1. Self

2. Knowledge

3. Patient

4. Physiotherapy profession

5. Systems of Health care

6. Society

Course Structure & Available Subjects:

The Doctor of Physiotherapy program is a fully fixed course.
In order to qualify for the Doctor of Physiotherapy students must successfully complete all subjects as outlined below (300 credit points).

Subject Options:

First Year


Study Period Commencement:
Credit Points:

Second Year

Students choose one of PHTY90103 and PHTY90093 to take in second year, and then take the other in third year.

Study Period Commencement:
Credit Points:

Third Year

Students choose one of PHTY90103 and PHTY90093 to take in second year, and then take the other in third year.

Study Period Commencement:
Credit Points:
February, June
Not offered in 2016
February, June
Entry Requirements:

1. In order to be considered for entry, applicants must have completed:
• either
– an undergraduate degree in any discipline, with studies to have been completed within 10 years of commencing the Doctor of Physiotherapy, or
– for applicants whose most recently completed undergraduate degree was completed 10 or more years before 1 January of the year in which the applicant intends to commence the Doctor of Physiotherapy, a Graduate Diploma, Master or PhD degree or equivalent completed within 10 years before 1 January of the year in which the applicant intends to commence the Doctor of Physiotherapy;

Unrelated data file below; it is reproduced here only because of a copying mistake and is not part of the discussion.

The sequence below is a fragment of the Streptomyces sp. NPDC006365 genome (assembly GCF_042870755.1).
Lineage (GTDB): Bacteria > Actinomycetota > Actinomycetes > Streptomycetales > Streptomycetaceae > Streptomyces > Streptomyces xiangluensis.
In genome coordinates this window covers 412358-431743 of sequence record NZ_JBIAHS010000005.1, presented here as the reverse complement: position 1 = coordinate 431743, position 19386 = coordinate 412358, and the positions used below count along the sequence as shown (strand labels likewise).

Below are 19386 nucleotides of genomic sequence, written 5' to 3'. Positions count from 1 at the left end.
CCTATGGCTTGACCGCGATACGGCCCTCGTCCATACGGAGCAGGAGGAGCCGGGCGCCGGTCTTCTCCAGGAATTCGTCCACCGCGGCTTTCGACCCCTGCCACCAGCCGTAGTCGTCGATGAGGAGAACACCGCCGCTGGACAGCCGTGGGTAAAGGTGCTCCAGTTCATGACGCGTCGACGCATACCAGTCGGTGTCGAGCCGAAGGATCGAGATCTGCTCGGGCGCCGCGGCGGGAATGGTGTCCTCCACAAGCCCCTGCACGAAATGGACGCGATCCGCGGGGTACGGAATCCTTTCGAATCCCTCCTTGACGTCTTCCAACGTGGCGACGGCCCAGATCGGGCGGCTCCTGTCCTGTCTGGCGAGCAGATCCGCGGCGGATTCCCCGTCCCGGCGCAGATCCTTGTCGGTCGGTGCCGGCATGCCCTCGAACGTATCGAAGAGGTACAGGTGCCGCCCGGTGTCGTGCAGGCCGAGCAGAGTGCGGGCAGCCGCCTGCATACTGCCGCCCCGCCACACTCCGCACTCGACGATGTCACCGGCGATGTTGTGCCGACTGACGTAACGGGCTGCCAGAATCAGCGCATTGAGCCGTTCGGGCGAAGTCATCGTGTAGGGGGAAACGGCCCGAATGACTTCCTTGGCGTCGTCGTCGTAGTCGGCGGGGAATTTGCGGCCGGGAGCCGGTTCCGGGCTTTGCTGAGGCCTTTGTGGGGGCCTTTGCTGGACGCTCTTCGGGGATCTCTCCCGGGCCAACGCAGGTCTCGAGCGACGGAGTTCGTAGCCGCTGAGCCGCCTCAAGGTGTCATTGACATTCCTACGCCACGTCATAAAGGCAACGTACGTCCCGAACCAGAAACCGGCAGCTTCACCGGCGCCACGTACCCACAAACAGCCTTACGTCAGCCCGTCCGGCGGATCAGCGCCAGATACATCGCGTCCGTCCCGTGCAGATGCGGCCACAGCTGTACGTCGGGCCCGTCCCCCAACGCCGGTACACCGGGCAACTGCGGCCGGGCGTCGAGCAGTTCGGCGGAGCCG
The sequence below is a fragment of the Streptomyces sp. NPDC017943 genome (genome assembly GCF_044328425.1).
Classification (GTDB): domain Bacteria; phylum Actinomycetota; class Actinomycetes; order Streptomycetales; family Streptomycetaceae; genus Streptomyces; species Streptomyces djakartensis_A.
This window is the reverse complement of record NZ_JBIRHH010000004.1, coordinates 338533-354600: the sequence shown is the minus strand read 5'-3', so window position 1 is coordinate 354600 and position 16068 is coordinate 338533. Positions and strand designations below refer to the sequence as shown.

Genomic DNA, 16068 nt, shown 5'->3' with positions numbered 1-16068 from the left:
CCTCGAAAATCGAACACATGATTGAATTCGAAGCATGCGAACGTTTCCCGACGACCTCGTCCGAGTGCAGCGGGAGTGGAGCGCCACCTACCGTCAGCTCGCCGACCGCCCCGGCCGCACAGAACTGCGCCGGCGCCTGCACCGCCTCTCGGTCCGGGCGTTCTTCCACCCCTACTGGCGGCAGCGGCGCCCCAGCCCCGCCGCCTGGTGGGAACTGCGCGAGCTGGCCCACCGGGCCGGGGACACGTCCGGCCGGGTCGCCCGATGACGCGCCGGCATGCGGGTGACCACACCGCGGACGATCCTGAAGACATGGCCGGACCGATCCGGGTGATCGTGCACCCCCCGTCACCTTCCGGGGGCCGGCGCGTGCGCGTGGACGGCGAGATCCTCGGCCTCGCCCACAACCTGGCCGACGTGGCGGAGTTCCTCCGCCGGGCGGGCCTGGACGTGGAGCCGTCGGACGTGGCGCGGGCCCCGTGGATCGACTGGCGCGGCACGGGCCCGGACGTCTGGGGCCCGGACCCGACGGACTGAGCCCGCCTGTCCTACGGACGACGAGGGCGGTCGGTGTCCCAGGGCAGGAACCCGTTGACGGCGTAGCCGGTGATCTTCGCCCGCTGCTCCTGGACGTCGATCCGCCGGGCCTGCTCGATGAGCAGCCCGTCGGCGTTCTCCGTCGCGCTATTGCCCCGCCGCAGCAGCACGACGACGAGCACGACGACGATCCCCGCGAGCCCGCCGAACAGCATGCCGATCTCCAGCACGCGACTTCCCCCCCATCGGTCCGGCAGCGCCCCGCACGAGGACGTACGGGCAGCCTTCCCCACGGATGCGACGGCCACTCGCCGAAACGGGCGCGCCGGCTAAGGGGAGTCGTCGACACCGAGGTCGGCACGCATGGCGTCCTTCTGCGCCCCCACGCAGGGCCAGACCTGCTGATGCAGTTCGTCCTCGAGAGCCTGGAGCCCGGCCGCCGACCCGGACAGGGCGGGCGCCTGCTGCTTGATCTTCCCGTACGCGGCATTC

• pre-requisite University subjects in human anatomy and in human physiology or equivalent (one subject of each), with pre-requisite subjects to have been completed within 10 years of commencing the Doctor of Physiotherapy; and
• a multi-mini interview (which may be restricted to shortlisted applicants).
Meeting these requirements does not guarantee selection.

2. In ranking applications, the Selection Committee will consider:
• prior academic performance; and
• the interview.

3. The Selection Committee may seek further information to clarify any aspect of an application in accordance with the Academic Board rules on the use of selection instruments.

4. Applicants are required to satisfy the university’s English language requirements for postgraduate courses. For those applicants seeking to meet these requirements by one of the standard tests approved by the Academic Board, performance band 7 is required.